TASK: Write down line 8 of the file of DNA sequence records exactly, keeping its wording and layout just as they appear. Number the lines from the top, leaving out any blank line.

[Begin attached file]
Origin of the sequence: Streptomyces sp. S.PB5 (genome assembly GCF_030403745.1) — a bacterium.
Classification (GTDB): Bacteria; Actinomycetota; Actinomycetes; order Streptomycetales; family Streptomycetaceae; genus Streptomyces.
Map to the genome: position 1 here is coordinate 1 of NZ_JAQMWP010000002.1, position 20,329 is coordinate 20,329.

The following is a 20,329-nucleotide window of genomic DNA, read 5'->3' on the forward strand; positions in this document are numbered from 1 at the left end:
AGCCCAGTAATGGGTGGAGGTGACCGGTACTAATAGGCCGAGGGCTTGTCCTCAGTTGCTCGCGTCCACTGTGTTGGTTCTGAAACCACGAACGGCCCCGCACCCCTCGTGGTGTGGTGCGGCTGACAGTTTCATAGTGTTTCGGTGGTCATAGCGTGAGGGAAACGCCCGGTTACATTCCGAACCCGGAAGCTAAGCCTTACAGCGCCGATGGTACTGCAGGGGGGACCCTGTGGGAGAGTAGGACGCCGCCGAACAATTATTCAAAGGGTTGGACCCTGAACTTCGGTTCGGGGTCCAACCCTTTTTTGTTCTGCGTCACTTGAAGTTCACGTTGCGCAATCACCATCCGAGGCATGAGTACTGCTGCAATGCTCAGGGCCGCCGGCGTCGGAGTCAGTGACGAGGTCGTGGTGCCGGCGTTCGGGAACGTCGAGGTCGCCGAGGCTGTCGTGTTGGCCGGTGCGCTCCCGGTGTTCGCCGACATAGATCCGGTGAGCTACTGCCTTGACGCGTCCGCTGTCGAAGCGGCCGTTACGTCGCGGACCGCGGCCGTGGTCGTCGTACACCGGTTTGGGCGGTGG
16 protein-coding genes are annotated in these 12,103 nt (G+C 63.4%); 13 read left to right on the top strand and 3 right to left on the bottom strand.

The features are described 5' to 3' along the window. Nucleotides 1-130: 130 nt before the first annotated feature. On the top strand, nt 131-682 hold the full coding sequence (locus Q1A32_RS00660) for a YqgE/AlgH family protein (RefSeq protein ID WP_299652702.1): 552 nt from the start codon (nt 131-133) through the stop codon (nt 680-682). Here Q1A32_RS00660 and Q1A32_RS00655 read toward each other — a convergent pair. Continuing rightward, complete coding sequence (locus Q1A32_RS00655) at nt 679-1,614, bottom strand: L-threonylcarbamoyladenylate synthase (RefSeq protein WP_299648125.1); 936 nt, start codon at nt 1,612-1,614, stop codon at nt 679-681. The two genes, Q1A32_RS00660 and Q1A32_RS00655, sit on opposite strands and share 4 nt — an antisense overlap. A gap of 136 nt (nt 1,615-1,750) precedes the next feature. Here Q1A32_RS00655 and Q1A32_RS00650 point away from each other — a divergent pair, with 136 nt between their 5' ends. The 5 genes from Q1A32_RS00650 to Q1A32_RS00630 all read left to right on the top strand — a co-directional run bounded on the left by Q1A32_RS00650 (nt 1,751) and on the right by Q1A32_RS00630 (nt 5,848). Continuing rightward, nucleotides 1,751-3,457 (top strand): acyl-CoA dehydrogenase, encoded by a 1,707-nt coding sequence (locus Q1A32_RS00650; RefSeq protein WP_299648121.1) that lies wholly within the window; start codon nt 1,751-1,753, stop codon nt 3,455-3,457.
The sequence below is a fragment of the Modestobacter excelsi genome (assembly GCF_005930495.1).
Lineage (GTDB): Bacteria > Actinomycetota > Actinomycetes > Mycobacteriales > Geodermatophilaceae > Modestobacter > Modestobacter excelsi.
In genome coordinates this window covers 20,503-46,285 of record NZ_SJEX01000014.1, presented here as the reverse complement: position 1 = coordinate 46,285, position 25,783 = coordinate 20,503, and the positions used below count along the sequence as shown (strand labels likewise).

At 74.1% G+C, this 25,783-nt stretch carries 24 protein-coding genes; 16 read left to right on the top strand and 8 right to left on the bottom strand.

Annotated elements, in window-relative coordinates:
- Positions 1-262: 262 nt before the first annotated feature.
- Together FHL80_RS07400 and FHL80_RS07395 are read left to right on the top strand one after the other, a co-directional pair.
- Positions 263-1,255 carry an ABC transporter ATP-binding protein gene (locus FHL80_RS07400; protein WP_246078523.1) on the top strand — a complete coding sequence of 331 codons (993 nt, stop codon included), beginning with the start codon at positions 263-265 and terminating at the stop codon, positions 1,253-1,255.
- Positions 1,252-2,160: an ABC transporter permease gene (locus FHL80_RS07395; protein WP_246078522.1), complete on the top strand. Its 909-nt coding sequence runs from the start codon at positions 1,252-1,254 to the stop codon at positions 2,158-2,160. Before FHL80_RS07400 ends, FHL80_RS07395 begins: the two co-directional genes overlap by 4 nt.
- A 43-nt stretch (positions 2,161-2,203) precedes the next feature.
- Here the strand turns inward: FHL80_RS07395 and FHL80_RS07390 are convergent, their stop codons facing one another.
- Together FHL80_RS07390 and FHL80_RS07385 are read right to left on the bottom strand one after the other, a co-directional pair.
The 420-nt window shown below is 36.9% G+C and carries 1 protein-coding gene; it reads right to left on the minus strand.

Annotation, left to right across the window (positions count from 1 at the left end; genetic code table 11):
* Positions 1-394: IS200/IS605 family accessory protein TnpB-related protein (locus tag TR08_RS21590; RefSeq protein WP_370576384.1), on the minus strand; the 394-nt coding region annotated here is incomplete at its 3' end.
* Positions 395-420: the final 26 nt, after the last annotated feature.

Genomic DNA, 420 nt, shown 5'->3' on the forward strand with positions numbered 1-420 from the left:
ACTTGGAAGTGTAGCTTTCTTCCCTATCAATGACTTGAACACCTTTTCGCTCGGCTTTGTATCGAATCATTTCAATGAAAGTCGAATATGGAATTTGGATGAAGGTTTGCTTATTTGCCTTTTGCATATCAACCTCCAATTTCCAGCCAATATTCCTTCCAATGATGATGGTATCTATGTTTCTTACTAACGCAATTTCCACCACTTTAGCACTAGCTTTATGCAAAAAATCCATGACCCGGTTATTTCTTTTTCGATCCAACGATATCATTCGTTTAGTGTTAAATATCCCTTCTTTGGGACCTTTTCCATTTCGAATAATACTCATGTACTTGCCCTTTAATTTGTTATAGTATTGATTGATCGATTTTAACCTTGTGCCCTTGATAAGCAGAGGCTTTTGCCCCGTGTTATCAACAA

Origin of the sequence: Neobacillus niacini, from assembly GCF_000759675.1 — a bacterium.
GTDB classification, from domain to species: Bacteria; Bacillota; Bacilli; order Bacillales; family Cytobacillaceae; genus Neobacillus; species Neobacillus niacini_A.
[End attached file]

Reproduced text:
The sequence below is a fragment of the Modestobacter excelsi genome (assembly GCF_005930495.1).